One of the mainstays of Mother Teresa’s spirituality was a willingness to suffer in the service of others, to share their material poverty and, as she eventually came to believe, Christ’s passion. But in the ﬁnal decade of her life, ill health was added to her burden of suffering. Years of backbreaking work ﬁnally caught up with her, and her body began to give way.
She was diagnosed with heart problems as early as 1989, but refused to lighten her schedule of travel and work. Two years later, after an exhausting tour to the United States and Mexico, she collapsed the day after Christmas with a bad case of ﬂu that turned into pneumonia. While in the hospital, cardiologists discovered that she had serious arterial blockage and performed an angioplasty on her. Had she not undergone the procedure, she most likely would have died.
In February 1992, less than two months after her brush with death, she became ill again and was admitted to the hospital, this time in Rome. The following year she slipped on the wet ﬂoor of a bathroom and broke or bruised three of her ribs. Just three months later, she was hospitalized again, this time suffering a relapse of malaria which weakened her already damaged heart and lungs. Despite her age and weakness, cardiologists decided it was imperative to unblock yet another clogged artery.
In 1996, a year before her death, she fell on two different occasions, breaking her collarbone and spraining an ankle so badly that she was forced to use a wheelchair. That summer she was rushed back to the hospital with heart failure. Medical personnel were astounded when she rebounded enough to return to the motherhouse in Calcutta, but the last few months of her life were full of physical suffering. Weakness, heart pain, breathlessness, and dizziness ﬁlled her days and nights. Toward the end, she also suffered from periods of confusion. She ﬁnally died on September 5, 1997, shortly after making her last public statement, a prayer for Princess Diana who had just been killed in an automobile accident in Paris. Teresa and Diana had been friends for years, and had last met one another just two months earlier.
Mother Teresa was a troublesome patient. She always balked at entering the hospital because of the cost of her treatment, insisting that her medical bills robbed the poor of badly needed funds. Once, she even tried to tiptoe out of a hospital to which she’d been admitted, prompting the matron on duty to caution the ward nurses to keep an eye on her lest she try to slip out again. Nor was Teresa punctilious in taking the medications prescribed for her, and she strongly resisted her doctors’ advice to curtail her activities and travel. She had always been diligent in the Lord’s work, never slacking or cutting corners. In the last few months of her life, when she sensed that time was short, she struggled to redouble her efforts.
But there was one burden she was entirely willing to lay aside: her role as the superior general of the Missionaries of Charity. It wasn’t just that she feared her increasing frailty would prevent her from satisfactorily performing her duties. She also believed she needed to step down so that she would have time to mentor whoever took her place. The order, she insisted, didn’t belong to her. Besides, according to its constitution, a superior general was eligible for only two consecutive two-year terms. The Vatican had repeatedly exempted Mother Teresa from this rule.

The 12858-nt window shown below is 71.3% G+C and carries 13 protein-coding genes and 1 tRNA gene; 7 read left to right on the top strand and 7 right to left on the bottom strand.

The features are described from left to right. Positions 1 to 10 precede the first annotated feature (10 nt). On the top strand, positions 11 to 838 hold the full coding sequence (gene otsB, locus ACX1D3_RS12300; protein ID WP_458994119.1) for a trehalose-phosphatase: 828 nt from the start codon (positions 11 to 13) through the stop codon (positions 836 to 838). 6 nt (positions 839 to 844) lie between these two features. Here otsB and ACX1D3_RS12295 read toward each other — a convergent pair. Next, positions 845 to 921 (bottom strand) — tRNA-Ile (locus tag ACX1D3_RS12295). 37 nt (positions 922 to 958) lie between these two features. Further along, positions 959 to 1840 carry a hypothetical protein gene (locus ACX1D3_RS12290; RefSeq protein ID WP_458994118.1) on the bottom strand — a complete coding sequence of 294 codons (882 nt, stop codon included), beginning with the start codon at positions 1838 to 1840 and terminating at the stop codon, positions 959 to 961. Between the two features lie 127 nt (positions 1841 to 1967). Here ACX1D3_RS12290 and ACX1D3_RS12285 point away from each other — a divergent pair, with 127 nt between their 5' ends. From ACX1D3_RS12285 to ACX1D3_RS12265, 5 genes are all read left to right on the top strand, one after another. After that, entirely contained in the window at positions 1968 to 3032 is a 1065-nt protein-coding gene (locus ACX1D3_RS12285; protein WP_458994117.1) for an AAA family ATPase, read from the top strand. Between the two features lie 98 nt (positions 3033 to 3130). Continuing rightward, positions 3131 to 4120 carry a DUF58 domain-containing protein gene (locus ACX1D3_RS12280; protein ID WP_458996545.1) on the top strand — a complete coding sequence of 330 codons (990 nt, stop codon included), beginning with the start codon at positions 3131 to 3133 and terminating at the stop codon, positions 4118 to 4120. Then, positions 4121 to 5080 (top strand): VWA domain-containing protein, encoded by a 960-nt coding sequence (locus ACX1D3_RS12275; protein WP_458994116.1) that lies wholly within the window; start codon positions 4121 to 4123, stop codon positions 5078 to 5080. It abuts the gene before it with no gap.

Once asked what job she could perform for the order if she stepped down from leading it, she replied, only half-jokingly, that she was a skilled bathroom cleaner. But her Sisters had no intention of handing her a mop and pail, and Mother Teresa, despite her protests that she was too ill and old, was reelected yet once more in the 1990 General Chapter. Fr. Van Exem, Teresa’s confessor, noted that the outcome pleased both the Sisters and Pope John Paul II. Teresa was considerably less pleased, but accepted the election’s result in obedience to God’s will. She was at last able to lay down the burden of leadership seven years later in January 1997, only seven months before her death. Sister Nirmala Joshi was elected her successor.
Immediately after her death, Teresa’s body was lovingly washed and dressed by her grieving Sisters. It was then transferred in an ambulance with the word “Mother” chalked on its windshield to St. Thomas Church. It was a church in which Loreto Sisters worshipped, a gracious homage to the order in which Teresa had served for two decades.
Long before she was ofﬁcially canonized by Pope Francis, Teresa was applauded by millions as the “saint of the gutters” who had dedicated her life to alleviating the thirst of the Christs in distressing disguise throughout the world’s slums, ghettoes, hospitals, hospices, and orphanages. She had been a living saint who brought the light of Christ’s love to people who felt abandoned and unloved. What made her service even more remarkable was that for ﬁfty years she helped untold numbers of people ﬁnd God, even though she could no longer sense his presence in her own life. She accepted as her own the suffering and desolation of Our Lord’s passion in order to bring comfort to those most in need of love.
And as she promised, this self-described “saint of darkness” will continue to do so.